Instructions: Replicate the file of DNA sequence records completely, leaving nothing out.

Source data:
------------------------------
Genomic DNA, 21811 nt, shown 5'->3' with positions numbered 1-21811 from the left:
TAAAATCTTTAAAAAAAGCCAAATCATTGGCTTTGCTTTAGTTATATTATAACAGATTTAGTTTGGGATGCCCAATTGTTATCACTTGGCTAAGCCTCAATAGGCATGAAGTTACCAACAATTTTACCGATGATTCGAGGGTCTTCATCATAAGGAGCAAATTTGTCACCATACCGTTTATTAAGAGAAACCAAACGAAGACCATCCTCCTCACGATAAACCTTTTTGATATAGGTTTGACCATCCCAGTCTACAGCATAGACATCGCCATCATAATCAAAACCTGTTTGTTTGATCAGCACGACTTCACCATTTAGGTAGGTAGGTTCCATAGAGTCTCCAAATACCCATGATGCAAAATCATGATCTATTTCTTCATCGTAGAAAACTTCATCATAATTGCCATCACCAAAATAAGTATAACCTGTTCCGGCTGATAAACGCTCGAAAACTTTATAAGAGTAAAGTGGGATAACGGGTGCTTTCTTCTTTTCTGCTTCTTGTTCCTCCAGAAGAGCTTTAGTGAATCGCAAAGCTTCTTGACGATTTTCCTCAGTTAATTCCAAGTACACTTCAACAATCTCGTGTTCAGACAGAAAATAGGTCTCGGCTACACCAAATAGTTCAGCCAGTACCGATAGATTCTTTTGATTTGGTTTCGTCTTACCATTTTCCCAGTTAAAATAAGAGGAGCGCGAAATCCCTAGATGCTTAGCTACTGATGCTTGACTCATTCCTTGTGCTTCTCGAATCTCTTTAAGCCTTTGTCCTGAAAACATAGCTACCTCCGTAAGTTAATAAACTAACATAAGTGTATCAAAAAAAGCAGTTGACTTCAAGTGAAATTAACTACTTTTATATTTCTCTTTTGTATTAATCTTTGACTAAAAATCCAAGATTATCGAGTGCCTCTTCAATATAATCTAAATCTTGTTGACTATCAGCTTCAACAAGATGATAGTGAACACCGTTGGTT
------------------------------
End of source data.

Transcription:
Genomic DNA, 21811 nt, shown 5'->3' with positions numbered 1-21811 from the left:
TAAAATCTTTAAAAAAAGCCAAATCATTGGCTTTGCTTTAGTTATATTATAACAGATTTAGTTTGGGATGCCCAATTGTTATCACTTGGCTAAGCCTCAATAGGCATGAAGTTACCAACAATTTTACCGATGATTCGAGGGTCTTCATCATAAGGAGCAAATTTGTCACCATACCGTTTATTAAGAGAAACCAAACGAAGACCATCCTCCTCACGATAAACCTTTTTGATATAGGTTTGACCATCCCAGTCTACAGCATAGACATCGCCATCATAATCAAAACCTGTTTGTTTGATCAGCACGACTTCACCATTTAGGTAGGTAGGTTCCATAGAGTCTCCAAATACCCATGATGCAAAATCATGATCTATTTCTTCATCGTAGAAAACTTCATCATAATTGCCATCACCAAAATAAGTATAACCTGTTCCGGCTGATAAACGCTCGAAAACTTTATAAGAGTAAAGTGGGATAACGGGTGCTTTCTTCTTTTCTGCTTCTTGTTCCTCCAGAAGAGCTTTAGTGAATCGCAAAGCTTCTTGACGATTTTCCTCAGTTAATTCCAAGTACACTTCAACAATCTCGTGTTCAGACAGAAAATAGGTCTCGGCTACACCAAATAGTTCAGCCAGTACCGATAGATTCTTTTGATTTGGTTTCGTCTTACCATTTTCCCAGTTAAAATAAGAGGAGCGCGAAATCCCTAGATGCTTAGCTACTGATGCTTGACTCATTCCTTGTGCTTCTCGAATCTCTTTAAGCCTTTGTCCTGAAAACATAGCTACCTCCGTAAGTTAATAAACTAACATAAGTGTATCAAAAAAAGCAGTTGACTTCAAGTGAAATTAACTACTTTTATATTTCTCTTTTGTATTAATCTTTGACTAAAAATCCAAGATTATCGAGTGCCTCTTCAATATAATCTAAATCTTGTTGACTATCAGCTTCAACAAGATGATAGTGAACACCGTTGGTT